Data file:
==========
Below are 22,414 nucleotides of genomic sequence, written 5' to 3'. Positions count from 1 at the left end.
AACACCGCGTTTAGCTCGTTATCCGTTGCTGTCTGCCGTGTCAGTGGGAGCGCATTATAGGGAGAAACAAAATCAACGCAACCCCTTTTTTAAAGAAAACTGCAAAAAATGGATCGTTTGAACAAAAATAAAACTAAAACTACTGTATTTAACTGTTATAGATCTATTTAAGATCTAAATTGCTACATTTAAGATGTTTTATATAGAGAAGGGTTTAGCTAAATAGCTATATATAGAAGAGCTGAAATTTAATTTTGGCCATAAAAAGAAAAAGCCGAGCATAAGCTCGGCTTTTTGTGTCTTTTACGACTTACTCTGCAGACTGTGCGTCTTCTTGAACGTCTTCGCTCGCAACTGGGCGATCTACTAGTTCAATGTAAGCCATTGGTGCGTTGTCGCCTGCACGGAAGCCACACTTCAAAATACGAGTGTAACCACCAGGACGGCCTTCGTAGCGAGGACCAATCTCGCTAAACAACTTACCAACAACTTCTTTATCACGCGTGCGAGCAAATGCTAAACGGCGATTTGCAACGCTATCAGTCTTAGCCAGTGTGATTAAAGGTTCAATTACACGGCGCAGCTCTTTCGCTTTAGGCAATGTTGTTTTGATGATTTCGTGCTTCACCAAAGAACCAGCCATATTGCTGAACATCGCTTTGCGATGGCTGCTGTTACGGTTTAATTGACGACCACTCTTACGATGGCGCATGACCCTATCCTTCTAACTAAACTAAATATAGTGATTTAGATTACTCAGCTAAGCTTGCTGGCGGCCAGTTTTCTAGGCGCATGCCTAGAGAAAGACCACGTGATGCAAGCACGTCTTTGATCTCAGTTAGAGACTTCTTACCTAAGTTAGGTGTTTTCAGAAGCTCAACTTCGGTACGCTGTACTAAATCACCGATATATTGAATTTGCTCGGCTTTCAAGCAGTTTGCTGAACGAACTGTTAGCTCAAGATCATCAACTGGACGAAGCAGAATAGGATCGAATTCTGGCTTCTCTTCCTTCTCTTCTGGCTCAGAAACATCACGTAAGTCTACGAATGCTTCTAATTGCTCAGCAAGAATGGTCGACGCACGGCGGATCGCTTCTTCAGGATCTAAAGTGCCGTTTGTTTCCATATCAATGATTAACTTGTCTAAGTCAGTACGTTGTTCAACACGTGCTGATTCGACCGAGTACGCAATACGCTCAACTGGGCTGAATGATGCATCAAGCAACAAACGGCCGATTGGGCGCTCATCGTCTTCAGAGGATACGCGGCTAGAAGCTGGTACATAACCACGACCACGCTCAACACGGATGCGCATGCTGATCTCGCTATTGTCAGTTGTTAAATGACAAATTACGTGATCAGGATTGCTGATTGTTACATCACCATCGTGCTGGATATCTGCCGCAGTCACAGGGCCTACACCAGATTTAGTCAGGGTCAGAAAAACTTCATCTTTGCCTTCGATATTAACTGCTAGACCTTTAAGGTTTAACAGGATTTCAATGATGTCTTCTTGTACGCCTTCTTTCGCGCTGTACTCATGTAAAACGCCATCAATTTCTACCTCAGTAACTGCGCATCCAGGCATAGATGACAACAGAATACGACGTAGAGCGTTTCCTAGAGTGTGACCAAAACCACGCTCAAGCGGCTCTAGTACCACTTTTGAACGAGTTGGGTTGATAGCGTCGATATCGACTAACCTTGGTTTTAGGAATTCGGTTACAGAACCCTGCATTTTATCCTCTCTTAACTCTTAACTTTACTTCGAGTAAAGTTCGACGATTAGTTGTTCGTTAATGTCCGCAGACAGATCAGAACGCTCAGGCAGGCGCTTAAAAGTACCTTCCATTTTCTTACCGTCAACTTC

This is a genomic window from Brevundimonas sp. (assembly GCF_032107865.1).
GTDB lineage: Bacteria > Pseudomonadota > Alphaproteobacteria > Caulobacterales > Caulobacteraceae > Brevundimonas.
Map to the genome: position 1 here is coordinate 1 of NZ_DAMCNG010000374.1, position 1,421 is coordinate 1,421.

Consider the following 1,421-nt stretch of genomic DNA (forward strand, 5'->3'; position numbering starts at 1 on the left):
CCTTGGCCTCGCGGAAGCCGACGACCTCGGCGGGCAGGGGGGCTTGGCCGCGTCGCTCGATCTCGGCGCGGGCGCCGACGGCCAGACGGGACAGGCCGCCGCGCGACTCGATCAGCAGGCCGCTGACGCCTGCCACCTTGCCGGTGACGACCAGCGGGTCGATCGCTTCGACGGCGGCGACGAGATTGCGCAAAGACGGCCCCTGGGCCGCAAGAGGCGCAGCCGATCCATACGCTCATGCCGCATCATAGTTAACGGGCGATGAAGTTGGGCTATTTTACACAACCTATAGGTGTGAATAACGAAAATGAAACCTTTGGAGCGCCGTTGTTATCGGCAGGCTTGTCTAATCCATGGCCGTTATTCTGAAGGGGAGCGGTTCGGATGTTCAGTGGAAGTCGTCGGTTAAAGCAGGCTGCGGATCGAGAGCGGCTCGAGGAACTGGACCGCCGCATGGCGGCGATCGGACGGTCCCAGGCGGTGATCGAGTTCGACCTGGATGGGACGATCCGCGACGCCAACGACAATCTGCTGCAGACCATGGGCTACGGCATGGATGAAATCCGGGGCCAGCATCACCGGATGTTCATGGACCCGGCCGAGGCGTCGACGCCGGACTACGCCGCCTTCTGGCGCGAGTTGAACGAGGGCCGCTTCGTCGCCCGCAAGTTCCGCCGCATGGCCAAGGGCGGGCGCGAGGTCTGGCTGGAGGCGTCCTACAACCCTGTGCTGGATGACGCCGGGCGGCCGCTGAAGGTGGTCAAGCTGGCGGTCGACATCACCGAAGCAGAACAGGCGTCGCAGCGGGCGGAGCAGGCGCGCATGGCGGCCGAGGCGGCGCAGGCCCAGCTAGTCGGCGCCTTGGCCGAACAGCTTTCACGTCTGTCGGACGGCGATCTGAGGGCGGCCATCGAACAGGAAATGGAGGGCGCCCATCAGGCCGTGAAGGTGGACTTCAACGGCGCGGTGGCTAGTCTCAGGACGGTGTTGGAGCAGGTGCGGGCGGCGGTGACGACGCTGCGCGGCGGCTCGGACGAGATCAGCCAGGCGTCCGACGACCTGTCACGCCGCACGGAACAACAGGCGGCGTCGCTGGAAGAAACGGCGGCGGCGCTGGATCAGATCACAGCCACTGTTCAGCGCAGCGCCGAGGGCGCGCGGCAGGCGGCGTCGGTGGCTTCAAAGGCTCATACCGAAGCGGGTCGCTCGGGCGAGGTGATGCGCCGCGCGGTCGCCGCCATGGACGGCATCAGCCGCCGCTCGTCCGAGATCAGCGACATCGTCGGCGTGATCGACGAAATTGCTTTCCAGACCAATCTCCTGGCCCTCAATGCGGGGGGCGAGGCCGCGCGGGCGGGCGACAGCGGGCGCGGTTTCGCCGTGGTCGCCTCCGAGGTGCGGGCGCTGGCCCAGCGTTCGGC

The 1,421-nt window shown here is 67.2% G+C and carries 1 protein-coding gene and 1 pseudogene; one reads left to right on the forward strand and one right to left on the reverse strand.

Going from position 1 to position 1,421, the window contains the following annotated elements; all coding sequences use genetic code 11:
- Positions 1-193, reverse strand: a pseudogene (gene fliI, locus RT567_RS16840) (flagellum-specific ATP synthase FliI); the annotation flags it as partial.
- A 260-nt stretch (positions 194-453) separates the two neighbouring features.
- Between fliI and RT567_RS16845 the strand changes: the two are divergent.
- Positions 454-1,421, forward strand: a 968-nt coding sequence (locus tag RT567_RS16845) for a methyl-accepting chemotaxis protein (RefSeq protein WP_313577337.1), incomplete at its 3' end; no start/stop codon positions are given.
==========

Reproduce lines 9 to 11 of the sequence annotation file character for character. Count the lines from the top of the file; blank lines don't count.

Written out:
Going from position 1 to position 1,421, the window contains the following annotated elements; all coding sequences use genetic code 11:
- Positions 1-193, reverse strand: a pseudogene (gene fliI, locus RT567_RS16840) (flagellum-specific ATP synthase FliI); the annotation flags it as partial.
- A 260-nt stretch (positions 194-453) separates the two neighbouring features.